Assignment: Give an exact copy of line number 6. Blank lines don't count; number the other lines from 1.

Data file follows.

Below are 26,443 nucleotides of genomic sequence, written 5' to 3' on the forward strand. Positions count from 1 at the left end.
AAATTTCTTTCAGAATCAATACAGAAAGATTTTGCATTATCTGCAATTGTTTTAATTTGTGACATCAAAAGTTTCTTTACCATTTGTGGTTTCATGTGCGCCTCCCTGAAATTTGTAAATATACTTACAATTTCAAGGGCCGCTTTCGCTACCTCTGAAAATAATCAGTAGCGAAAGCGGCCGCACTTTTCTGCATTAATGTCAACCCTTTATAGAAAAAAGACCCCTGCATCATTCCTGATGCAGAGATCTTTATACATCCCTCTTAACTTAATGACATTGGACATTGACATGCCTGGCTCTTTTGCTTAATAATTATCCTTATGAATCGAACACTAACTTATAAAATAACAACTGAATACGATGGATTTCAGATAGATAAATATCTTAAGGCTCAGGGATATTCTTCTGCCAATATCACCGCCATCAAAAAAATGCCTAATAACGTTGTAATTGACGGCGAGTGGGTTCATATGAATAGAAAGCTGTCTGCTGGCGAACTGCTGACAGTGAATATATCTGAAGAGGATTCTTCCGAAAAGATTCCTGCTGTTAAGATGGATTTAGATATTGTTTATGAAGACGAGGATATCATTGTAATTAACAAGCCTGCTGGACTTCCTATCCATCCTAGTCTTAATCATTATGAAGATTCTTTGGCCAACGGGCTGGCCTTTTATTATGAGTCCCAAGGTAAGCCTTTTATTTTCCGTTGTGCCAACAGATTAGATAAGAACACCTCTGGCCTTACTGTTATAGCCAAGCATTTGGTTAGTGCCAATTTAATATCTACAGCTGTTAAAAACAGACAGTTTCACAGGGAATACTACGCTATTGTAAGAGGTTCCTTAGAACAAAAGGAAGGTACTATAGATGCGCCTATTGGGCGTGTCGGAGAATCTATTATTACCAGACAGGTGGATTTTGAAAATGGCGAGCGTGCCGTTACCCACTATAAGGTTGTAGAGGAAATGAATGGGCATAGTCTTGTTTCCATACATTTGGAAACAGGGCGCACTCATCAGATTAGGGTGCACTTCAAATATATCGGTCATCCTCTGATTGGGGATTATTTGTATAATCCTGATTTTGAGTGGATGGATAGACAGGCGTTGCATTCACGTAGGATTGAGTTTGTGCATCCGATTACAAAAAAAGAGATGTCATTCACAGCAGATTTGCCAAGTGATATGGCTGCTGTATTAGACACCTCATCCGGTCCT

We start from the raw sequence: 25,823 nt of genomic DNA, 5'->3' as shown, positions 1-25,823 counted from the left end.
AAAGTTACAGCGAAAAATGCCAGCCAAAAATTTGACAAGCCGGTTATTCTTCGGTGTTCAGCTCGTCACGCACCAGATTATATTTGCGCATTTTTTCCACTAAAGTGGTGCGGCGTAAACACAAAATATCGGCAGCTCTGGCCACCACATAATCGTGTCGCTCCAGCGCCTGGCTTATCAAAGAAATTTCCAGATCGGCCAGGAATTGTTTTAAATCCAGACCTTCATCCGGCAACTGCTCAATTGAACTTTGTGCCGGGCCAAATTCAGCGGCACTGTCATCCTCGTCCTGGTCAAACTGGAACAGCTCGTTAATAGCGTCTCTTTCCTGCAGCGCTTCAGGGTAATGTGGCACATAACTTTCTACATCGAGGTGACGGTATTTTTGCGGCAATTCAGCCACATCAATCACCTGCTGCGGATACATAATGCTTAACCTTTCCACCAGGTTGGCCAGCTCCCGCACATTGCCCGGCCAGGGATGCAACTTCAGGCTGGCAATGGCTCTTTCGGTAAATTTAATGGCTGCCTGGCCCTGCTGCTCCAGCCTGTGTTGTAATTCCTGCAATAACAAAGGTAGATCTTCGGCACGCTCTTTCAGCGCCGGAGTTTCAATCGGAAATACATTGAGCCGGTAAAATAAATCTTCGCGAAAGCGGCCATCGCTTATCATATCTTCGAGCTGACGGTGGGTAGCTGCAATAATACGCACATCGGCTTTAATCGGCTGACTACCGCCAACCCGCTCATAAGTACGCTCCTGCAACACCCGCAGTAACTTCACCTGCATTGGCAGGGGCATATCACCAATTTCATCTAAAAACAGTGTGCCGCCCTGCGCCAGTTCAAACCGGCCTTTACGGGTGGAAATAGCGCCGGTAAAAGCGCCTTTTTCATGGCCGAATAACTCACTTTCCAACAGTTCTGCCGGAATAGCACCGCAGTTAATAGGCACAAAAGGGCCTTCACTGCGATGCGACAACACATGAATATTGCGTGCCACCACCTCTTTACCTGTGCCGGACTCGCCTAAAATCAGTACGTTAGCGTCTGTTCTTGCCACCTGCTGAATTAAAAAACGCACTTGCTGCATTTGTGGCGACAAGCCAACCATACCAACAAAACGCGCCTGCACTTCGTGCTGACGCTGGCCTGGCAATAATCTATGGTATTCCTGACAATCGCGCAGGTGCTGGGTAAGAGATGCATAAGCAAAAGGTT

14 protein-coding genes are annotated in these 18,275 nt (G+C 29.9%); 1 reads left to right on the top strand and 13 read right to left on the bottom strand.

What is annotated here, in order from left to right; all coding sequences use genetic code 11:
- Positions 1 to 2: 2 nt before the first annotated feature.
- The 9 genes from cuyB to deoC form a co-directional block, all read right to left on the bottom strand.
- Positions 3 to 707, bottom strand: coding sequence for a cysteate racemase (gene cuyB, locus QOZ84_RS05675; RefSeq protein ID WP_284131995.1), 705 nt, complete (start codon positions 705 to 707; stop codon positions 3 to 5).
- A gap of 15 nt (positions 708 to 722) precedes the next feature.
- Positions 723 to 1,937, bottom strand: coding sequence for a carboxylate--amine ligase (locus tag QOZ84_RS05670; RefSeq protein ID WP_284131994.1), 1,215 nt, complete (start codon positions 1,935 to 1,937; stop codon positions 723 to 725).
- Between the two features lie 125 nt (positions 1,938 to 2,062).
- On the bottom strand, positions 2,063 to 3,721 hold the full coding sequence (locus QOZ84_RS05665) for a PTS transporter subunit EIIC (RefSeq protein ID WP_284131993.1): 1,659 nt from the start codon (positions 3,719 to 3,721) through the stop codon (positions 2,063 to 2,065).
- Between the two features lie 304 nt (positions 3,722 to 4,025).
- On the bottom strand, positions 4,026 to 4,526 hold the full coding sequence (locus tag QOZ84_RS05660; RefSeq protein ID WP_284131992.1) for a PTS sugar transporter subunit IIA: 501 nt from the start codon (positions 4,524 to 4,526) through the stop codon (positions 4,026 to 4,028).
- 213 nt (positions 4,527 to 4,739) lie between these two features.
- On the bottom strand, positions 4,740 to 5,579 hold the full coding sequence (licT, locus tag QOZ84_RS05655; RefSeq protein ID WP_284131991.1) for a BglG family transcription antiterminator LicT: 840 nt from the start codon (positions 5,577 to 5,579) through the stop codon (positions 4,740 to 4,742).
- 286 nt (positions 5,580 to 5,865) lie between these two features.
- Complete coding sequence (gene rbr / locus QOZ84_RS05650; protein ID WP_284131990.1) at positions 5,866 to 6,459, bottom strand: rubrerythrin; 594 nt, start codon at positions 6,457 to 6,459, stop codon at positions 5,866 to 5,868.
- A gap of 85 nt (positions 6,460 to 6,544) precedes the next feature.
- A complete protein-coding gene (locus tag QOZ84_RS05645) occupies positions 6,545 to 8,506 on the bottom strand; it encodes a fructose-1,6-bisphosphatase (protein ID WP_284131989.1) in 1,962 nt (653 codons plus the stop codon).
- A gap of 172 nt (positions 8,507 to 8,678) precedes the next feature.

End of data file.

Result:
What is annotated here, in order from left to right; all coding sequences use genetic code 11: